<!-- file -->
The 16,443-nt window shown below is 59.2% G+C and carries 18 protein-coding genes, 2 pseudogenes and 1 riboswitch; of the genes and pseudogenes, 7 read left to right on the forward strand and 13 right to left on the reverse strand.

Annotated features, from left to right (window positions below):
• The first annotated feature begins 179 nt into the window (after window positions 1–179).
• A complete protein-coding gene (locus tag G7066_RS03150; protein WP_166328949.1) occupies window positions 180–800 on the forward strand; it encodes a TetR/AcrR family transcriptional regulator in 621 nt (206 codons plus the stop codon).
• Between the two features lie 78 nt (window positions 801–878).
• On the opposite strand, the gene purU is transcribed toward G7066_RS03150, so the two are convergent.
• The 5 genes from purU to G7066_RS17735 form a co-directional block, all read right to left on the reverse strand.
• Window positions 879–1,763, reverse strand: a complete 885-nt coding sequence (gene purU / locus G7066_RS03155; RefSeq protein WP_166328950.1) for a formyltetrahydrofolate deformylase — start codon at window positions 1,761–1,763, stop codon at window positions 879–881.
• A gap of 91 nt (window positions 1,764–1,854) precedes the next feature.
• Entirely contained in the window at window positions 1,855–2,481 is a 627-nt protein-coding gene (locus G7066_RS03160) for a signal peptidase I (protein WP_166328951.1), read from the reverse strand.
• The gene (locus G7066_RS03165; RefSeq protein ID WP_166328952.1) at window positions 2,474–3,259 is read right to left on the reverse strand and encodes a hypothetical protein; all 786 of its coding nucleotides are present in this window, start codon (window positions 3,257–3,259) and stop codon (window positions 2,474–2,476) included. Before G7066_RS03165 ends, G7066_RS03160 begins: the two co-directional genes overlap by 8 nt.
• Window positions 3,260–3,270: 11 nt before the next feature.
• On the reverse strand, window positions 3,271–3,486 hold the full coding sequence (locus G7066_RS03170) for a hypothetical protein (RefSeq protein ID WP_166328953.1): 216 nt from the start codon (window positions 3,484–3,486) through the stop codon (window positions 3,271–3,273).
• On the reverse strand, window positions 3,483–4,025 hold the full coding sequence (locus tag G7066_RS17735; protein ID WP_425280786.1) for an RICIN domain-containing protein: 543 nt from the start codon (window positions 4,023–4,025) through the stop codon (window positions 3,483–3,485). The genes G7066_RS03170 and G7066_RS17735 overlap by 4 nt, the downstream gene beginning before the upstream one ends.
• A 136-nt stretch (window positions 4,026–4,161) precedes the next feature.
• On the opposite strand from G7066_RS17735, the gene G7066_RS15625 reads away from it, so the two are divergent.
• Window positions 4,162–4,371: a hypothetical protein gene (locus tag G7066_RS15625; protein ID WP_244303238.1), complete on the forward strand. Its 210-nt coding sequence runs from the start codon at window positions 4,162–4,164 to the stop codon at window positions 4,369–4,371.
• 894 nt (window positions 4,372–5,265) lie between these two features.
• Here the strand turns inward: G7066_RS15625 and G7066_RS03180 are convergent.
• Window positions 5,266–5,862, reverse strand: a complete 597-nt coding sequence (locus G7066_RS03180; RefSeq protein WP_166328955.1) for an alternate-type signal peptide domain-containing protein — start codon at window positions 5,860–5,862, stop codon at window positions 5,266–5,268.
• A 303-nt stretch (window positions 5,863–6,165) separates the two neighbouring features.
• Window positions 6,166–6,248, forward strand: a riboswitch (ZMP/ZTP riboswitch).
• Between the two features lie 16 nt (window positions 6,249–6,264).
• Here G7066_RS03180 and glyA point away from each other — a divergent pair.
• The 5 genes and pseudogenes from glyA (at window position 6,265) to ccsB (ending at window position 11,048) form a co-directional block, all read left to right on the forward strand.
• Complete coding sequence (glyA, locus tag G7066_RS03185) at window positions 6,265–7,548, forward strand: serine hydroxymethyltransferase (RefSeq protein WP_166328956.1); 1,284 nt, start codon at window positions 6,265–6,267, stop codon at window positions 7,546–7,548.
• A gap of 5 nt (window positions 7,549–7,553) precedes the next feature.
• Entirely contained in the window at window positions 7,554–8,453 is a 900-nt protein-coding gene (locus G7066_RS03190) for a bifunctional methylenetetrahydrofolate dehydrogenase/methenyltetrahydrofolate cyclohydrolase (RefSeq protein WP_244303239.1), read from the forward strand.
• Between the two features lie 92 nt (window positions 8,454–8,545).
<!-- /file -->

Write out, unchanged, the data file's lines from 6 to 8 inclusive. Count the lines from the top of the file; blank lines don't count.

• On the opposite strand, the gene purU is transcribed toward G7066_RS03150, so the two are convergent.
• The 5 genes from purU to G7066_RS17735 form a co-directional block, all read right to left on the reverse strand.
• Window positions 879–1,763, reverse strand: a complete 885-nt coding sequence (gene purU / locus G7066_RS03155; RefSeq protein WP_166328950.1) for a formyltetrahydrofolate deformylase — start codon at window positions 1,761–1,763, stop codon at window positions 879–881.